He said no. But then he said he’d stay with me so the bad dream wouldn’t come back.  Then he tucked me in, and sang to me until I was asleep.  He kept his promise, too – the bad dream didn’t come back.

As a grown-up, I know that he probably went back to bed once I fell asleep. It was late, after all, and he had to get up early to go to work. But, despite needing sleep himself, he was there when I needed him.

He always was. Right up to the day he was too sick to do it any more. And then it was my turn to be there for him, until he wasn’t there any more.

So, can I go with my son?  In case he gets scared?  Yes. Yes, of course I can. As long as he needs me. Because I want to be as good a father for him as my dad was do me.  As long as I can.

Happy Father’s Day, everyone.

How Big Is The Easter Bunny?

Once again, we have a question without a specific context that I remembered to write down. I do remember that my son was talking excitedly about Easter, particularly since the tradition from my wife’s side of the family is that you get presents at Easter. Unlike my side of the family, where you just get a lot of candy. And I think we may have just watched a movie about the Easter Bunny as well. And that’s when he asked me:

“How big is the Easter Bunny?”

Which is, when you get right down to it, a good question. I mean, he’s got a handle on how big Santa Claus is, and how big the reindeer are, and on the size of a leprechaun and a turkey and so forth. But the Easter Bunny? Not really. And I’m not sure either – is he (or she, for that matter) human-sized, or the size of a regular rabbit. Making him the size of a regular rabbit seems to present some logistical difficulties for delivery, but then again we’re talking about a magic rabbit that delivers candy. If we can accept that, then we can accept the ability of a rabbit-sized rabbit to do the work.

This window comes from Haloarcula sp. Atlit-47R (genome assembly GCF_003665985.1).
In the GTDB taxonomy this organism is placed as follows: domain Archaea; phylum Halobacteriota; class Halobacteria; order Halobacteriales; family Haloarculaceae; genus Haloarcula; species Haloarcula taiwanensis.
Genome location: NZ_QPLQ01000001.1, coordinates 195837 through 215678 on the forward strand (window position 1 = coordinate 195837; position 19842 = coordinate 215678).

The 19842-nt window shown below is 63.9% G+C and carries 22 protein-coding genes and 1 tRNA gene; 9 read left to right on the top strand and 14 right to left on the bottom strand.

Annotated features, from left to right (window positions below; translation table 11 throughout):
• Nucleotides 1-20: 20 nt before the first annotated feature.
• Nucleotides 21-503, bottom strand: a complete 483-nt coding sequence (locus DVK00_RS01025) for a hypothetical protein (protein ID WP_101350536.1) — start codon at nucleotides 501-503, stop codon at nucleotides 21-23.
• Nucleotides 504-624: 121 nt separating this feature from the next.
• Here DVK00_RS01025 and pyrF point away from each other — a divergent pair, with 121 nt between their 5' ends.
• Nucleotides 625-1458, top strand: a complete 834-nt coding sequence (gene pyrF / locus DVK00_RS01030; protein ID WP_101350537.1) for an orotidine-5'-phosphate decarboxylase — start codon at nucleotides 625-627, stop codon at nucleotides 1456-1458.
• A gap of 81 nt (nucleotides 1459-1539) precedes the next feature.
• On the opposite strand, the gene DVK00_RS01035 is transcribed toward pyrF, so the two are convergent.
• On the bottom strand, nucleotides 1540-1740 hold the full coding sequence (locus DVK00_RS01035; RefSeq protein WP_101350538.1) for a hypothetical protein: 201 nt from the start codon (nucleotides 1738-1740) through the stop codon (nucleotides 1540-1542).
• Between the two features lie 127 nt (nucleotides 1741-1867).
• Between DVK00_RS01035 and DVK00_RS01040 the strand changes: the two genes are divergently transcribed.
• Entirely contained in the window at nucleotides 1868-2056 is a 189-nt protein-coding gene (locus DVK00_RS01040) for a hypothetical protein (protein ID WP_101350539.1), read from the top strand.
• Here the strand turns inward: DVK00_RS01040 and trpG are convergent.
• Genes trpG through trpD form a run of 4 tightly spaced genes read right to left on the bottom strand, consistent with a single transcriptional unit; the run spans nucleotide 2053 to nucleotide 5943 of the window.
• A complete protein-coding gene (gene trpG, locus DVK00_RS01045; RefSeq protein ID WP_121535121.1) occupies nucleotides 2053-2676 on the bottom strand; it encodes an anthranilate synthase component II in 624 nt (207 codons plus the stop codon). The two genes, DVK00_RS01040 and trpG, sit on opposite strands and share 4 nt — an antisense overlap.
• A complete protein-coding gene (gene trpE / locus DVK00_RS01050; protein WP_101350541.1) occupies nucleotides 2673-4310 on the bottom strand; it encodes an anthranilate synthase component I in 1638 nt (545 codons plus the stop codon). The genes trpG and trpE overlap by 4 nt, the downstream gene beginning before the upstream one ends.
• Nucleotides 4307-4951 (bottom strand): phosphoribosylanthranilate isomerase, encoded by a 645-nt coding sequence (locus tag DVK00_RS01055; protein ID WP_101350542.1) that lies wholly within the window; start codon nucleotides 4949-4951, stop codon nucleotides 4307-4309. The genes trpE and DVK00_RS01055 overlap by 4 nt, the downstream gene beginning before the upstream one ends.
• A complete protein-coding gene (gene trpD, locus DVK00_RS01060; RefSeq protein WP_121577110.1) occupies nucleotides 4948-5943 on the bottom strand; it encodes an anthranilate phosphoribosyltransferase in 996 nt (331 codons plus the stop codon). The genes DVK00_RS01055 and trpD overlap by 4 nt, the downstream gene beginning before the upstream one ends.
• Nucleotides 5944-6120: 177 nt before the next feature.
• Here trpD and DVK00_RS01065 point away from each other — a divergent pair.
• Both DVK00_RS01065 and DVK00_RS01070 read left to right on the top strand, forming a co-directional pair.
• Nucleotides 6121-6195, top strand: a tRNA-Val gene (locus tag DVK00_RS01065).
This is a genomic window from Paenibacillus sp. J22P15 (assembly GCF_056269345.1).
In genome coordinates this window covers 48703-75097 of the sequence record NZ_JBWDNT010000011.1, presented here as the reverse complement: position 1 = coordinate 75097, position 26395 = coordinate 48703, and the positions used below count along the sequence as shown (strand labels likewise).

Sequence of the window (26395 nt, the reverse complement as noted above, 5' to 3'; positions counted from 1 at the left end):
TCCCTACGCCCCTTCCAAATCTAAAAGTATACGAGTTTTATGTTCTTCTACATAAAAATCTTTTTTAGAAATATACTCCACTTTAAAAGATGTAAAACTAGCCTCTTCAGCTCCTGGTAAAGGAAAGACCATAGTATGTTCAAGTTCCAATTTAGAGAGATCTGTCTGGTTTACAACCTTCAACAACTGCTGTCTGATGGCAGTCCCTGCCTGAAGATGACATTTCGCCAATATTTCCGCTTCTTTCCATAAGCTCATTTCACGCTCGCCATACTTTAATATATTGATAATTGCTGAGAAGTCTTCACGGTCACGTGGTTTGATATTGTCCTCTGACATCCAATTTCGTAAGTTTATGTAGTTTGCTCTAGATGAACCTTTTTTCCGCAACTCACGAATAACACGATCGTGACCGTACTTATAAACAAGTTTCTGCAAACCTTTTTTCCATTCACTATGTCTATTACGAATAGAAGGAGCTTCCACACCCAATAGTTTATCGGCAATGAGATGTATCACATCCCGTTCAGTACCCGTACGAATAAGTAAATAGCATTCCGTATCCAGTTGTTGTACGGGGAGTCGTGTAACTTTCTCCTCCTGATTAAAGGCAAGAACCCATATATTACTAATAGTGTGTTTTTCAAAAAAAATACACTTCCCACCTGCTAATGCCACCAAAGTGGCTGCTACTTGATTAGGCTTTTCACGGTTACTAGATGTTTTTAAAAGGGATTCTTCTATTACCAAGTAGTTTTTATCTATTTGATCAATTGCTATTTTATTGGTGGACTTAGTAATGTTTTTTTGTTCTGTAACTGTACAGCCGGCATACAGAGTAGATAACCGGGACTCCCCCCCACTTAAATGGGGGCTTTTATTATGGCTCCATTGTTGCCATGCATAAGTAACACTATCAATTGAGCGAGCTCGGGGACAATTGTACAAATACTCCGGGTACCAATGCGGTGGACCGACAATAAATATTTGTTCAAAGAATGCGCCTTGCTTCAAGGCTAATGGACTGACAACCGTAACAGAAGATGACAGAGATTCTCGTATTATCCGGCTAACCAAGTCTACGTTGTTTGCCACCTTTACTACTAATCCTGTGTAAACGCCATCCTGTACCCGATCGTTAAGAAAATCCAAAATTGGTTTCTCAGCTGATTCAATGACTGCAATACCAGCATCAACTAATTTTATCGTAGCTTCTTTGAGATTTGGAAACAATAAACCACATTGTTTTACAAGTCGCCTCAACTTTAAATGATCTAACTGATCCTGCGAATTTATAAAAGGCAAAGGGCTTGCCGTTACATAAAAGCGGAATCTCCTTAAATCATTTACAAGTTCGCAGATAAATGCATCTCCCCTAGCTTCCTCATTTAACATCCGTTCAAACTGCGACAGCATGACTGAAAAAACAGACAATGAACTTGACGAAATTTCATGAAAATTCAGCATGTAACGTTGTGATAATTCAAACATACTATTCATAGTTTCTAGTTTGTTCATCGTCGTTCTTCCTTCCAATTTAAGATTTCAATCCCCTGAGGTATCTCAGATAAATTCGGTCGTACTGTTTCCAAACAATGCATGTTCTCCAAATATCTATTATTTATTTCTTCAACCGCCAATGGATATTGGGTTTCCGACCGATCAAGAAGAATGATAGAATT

Why is there an “Easter Bunny”?

This is one of those questions that doesn’t have a specific answer. There’s lots of theories, but no “smoking gun” that tells us where the Easter Bunny came from in the first place. Wikipedia says that “Originating among German Lutherans, the “Easter Hare” originally played the role of a judge, evaluating whether children were good or disobedient in behaviour at the start of the season of Eastertide.” builds on this a little, stating;

According to some sources, the Easter bunny first arrived in America in the 1700s with German immigrants who settled in Pennsylvania and transported their tradition of an egg-laying hare called “Osterhase” or “Oschter Haws.” Their children made nests in which this creature could lay its colored eggs.

When trying to dig further into this, I found any number of unsourced claims that the Osterhase tradition ties into Mother Holda or Ostara, claiming the rabbit (and, frequently, eggs) as symbols of these goddesses. The Catholic Encyclopedia concurs to a degree – it doesn’t make mention of Germanic/Teutonic mother goddesses attended by armies of torch-bearing rabbits, but it does state that “the rabbit is a pagan symbol and has always been an emblem of fertility”. So, despite a paucity of discoverable online primary sources, it seems quite reasonable to assume that the Easter Bunny is a co-opted pagan tradition.